Garbage in, Garbage Out

Andrew Paterson
May 8, 2016 · 3 min read

Social Media is no different than any other media in that quality content is what appeals to most readers and depending on what type of business your run, this can be crucial. Unfortunately, though, most small companies and startups leave this important facet of their venture to young inexperienced wannabes who’s only credo is having more than 500 friends on FB and being able to write with as many emojis as words. If we filled leading newspapers and reputable magazines with the general level of social media content today, they would no longer exist, literally destroying what generations of highly talented journalists painstakingly built. Your company is no different, if you want to build a brand that people admire, think about who you put behind the words describing and promoting it.

Any professional journalist will tell you, writing well is both a skill and a talent. You learn the basics as a child, more often than not via a passionate school teacher, librarian or (grand) parent and continue your quest through high school and university, progressing each step of the way. What differs between individuals at these stages is the desire to learn, a level of curiosity and diversity of material. This is particularly important for later on when writing becomes part of one’s job, because no one really masters the art of writing, it’s just part of the journey. The talent component basically bridges the gap’s that are accumulated throughout one’s career, some people are able to bring it all together all the time, other’s are more erratic in their compositions. Whoever you choose to be the masthead at your company had better have a blend of both because storytelling, like good journalism, is not for those that consider writing to be just a part of the job, it “is the job”.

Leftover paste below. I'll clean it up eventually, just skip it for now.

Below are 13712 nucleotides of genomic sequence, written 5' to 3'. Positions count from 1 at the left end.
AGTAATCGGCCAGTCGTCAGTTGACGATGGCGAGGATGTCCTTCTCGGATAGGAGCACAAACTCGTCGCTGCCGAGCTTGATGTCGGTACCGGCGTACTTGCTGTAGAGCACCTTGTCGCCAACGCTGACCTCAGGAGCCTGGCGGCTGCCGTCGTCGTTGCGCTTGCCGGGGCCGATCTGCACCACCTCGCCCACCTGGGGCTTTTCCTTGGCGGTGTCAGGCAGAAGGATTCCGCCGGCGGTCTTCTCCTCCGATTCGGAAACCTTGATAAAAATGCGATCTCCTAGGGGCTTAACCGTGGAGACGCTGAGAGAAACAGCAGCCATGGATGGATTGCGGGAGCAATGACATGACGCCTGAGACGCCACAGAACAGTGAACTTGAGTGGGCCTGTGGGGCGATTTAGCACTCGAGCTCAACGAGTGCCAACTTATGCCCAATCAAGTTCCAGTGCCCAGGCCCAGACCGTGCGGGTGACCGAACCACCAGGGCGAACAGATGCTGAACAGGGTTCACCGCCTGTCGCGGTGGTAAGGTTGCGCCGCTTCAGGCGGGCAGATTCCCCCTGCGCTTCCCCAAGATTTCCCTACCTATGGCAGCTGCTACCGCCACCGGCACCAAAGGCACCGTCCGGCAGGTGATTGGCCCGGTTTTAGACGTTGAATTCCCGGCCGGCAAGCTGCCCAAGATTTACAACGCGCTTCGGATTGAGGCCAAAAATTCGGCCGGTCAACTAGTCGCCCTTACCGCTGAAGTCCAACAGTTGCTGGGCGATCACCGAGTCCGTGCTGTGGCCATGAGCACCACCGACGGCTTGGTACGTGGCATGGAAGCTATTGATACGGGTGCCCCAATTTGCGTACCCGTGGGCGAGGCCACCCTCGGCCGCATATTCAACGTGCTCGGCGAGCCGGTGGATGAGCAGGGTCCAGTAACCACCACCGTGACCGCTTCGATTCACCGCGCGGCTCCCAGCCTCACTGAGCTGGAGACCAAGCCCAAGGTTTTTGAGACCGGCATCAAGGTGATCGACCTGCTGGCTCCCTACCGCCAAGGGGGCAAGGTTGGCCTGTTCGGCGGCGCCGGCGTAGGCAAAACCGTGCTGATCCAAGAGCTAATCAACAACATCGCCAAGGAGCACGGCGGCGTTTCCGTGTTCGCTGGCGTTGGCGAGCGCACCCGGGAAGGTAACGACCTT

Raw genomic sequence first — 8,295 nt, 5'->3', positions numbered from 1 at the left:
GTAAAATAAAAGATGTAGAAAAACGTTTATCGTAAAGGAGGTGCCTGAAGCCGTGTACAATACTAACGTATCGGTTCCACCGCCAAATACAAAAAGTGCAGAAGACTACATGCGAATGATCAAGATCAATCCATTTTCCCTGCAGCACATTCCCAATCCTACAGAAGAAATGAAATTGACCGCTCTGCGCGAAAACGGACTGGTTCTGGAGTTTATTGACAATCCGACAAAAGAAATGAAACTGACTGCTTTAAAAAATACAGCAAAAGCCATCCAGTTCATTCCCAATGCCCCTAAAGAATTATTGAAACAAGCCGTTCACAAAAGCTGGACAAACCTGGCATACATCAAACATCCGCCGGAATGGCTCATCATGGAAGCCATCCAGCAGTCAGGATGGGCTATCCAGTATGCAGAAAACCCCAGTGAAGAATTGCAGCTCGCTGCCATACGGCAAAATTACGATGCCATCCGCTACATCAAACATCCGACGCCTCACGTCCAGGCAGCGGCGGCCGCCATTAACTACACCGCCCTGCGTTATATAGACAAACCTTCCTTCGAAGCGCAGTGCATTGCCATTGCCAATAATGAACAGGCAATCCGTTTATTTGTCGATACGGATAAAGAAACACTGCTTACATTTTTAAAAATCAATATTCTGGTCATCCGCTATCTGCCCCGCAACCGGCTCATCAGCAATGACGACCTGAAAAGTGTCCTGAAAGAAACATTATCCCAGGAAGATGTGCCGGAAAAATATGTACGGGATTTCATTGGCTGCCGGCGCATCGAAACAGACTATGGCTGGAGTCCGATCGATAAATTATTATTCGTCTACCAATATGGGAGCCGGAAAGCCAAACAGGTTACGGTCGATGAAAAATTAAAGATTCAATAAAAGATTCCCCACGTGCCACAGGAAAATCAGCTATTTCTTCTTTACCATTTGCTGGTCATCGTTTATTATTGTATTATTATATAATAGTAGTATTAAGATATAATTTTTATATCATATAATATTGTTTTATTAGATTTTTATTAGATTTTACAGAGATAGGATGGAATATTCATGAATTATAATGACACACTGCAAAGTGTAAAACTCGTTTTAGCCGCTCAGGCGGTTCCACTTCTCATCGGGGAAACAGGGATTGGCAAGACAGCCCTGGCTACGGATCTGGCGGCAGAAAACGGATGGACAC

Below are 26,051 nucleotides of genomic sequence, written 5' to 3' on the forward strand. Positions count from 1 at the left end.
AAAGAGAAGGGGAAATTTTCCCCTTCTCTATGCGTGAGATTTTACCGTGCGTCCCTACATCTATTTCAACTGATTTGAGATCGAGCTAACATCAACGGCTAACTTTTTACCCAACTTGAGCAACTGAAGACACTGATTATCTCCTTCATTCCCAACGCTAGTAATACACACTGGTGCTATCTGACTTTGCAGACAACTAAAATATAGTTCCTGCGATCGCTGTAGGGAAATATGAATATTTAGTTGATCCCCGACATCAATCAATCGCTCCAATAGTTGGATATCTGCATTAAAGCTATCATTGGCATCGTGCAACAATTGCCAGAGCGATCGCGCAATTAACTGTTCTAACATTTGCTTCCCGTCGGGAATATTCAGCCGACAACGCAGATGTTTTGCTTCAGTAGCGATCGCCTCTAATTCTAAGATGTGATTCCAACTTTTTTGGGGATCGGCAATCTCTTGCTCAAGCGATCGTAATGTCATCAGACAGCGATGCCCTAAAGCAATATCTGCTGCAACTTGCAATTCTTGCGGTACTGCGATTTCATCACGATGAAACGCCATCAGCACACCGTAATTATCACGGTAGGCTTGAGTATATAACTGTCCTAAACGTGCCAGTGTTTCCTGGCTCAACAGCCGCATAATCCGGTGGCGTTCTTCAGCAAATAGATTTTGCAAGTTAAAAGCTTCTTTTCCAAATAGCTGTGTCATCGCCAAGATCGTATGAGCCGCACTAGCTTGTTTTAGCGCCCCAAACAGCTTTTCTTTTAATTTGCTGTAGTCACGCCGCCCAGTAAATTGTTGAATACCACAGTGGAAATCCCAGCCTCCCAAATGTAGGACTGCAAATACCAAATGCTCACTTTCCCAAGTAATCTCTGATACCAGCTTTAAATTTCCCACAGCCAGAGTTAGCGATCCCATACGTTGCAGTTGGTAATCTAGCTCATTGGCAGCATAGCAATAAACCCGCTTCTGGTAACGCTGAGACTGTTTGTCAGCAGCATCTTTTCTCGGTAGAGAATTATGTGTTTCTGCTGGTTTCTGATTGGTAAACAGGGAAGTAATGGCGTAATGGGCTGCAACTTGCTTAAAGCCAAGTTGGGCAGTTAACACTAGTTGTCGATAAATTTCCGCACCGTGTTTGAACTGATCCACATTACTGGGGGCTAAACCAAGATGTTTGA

Day in, day out, those that are responsible for putting words on new products, events or company news are the one’s your prospects and customers listen to. Their minds are made up before any of your troops get anywhere near them. Not your salesmen, technicians or customer support have the level of impact that your Comms Team have and in today’s fast paced and every changing social media landscape, this precious FaceTime is very valuable brand capital. So why leave it to people who’s very ideal of excellent prose are those that fill pages of gossip magazines, low-level sports websites, and husband & wife travel blogs? It’s not because their in the “age bracket” that makes them anymore skilled at approaching your target audience than a seasoned writer who doesn’t know what an AI Bot was before meeting you! You need someone who can capture the essence of what you’ve painstakingly built over the year’s and, yes, make it sound even better than you can. But you also need the technical know-how of a well-trained journalist to present things in a comprehensive and orderly fashion, especially when explaining your revolutionary AI app to the average layman.

Every social media outlet does not limit you to 144 characters (and even that’s up to speculation these days) so the argument that you need to write like a 15-year-old is no longer valid. Many successful brands and startups that publish high-quality content regularly do so by back-linking to their blog posts where there’s ample white space for the “skilled” to spread their wings. And newsletters these days no longer need to resemble early-web supermarket promos, they can be just as sophisticated as their cousins in the print world. Telling your story online via social media is like writing a good book, it has to be captivating page after page if you want the readers to continue until the end and one thing they won’t accept is, garbage.

Andrew Paterson
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